Sons and Orphans near Kurlkurta (1984)
72 by 48in (183 by 122cm)
Synthetic polymer paint on canvas
Commissioned by Duncan Kentish Art, at Docker River, September 1984
Sotheby's, Melbourne, July 1998
Private Collection, U.S.A.
East to West: Festival of Arts, Adelaide, SA March 1990
Metropolitan Museum of Art, Contemporary Aboriginal Painting from Australia, New York, Dec. 2009-June 2010
Tjakamarra (circa 1930-1992) was a significant contributor from the earliest group of Aboriginal painters from the Papunya community in the Northern Territory founded in the early 1970's. At that time, the paintings were of images, particularly related to sacred stories and ceremonial aspects of traditional narratives. Tjakamarra established himself as a skilled painter who depicted carefully planned ceremonial designs.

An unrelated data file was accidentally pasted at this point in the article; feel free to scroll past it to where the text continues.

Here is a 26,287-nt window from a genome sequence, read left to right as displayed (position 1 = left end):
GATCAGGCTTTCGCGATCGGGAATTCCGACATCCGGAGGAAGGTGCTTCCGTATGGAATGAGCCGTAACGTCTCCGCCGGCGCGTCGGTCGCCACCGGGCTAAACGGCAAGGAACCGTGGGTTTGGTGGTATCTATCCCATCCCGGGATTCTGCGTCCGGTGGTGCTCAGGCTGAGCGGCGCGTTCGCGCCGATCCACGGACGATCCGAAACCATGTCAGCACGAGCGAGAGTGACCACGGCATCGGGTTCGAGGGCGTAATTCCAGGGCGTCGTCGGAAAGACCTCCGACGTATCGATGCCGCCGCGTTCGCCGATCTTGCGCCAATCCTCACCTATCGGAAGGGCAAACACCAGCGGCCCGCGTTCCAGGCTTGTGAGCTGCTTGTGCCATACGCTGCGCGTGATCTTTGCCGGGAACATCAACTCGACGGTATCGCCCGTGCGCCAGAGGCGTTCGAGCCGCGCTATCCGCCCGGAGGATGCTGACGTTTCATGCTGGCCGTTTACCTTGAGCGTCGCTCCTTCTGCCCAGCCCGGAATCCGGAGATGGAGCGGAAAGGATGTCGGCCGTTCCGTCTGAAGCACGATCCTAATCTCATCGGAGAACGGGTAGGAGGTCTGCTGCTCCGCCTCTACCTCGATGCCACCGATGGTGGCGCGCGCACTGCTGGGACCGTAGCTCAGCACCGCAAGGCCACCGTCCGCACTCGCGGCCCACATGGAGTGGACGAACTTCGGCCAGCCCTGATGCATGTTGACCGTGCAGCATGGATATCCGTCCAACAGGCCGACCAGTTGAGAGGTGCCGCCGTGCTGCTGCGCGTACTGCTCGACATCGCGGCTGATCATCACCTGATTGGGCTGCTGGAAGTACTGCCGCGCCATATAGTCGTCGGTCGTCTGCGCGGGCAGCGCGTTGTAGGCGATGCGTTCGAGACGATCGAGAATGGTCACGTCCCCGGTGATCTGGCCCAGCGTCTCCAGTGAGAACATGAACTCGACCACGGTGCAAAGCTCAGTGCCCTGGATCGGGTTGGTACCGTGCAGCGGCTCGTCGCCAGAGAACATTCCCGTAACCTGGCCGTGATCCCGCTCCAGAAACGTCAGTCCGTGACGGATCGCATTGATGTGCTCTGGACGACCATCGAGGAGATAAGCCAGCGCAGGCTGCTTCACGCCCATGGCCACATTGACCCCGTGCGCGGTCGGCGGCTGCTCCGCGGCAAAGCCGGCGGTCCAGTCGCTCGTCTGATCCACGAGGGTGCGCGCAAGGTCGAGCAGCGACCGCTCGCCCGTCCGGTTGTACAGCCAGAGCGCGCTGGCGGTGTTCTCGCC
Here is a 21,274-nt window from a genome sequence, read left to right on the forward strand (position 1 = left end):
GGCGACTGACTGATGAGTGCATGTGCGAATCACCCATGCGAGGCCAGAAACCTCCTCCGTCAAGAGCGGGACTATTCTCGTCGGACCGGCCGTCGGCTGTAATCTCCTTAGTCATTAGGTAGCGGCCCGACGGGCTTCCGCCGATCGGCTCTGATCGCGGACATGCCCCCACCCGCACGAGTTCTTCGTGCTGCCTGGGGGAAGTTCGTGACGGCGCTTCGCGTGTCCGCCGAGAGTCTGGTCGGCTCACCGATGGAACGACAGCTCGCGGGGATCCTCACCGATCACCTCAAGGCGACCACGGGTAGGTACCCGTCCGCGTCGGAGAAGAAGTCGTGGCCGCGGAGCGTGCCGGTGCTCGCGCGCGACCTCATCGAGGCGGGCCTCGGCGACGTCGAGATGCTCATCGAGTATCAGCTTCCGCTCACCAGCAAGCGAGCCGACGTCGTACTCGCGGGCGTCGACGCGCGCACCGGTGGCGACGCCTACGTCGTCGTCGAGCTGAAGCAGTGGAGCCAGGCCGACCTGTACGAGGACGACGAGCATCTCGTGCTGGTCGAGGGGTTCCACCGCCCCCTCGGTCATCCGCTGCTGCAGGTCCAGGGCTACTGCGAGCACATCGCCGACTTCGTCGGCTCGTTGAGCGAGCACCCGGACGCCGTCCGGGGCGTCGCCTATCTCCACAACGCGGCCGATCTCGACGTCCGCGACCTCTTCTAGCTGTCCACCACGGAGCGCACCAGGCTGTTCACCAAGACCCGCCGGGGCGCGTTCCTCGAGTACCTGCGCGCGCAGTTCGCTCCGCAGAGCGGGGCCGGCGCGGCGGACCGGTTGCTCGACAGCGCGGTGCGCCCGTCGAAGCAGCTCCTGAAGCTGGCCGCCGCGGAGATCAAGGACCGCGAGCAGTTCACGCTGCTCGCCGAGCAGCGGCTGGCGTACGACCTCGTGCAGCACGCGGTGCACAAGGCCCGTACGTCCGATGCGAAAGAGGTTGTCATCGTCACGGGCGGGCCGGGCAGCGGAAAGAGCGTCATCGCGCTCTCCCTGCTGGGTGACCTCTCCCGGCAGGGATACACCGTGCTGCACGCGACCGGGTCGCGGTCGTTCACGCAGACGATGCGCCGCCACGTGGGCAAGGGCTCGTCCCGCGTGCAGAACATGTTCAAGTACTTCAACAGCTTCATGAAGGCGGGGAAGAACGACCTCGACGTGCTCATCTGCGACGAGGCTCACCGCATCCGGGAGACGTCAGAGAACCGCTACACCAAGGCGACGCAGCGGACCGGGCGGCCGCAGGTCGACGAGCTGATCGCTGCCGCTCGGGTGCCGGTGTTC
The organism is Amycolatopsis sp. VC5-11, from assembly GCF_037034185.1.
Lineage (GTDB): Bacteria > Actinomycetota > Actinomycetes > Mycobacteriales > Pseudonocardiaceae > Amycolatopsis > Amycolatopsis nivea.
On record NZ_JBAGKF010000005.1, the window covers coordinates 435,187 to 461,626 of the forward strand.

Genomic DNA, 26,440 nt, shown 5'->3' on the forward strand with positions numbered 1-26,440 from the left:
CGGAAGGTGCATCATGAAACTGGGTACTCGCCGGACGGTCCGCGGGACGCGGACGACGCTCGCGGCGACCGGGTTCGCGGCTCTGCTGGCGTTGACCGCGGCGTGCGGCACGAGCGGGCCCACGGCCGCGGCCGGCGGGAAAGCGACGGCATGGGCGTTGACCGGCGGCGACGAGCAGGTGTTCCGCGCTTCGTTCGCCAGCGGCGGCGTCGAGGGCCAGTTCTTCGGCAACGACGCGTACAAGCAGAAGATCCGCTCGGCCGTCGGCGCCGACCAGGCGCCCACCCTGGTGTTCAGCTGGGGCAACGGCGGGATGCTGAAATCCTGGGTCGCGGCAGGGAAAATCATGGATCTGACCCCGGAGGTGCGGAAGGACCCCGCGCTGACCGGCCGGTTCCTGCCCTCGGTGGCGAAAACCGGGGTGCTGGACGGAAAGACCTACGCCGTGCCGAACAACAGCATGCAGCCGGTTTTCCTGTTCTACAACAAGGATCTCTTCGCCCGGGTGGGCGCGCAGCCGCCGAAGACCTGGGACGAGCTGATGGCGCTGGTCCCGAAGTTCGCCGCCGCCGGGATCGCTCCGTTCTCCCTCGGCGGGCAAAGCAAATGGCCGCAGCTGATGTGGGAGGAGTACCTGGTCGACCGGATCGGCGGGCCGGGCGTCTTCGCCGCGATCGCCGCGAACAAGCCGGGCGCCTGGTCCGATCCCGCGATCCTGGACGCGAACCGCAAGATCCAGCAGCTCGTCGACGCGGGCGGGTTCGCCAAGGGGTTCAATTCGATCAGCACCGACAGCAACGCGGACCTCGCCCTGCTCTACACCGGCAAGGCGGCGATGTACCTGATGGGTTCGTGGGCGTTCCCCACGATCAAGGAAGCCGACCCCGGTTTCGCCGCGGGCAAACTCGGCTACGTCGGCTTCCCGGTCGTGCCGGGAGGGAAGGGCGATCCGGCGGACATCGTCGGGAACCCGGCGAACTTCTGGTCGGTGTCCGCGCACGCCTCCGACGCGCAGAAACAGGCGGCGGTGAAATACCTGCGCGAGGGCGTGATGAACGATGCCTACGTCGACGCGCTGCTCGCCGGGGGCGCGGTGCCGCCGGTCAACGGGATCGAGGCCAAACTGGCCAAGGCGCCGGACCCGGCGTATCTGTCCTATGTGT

The present work is defined by two distinct aspects each by separate Dreamings which are related to one another. These Dreamings were told to the artist by old people who undoubtedly where no longer alive at the time of the painting. Sons and Orphans near Kurlkurta illustrates places near Kurlkurta, the traditional homeland of the artist.
A narration of the story of the painting was given by Tjakamarra at Docker River on October 13, 1984, recorded by Duncan Kentish and interpreted by Wayne Howard; all providing an insight into the thoughts of the artist at the time he created this work. A diagram of the painting is also provided with annotations explaining essential iconography and it's relationship to the story.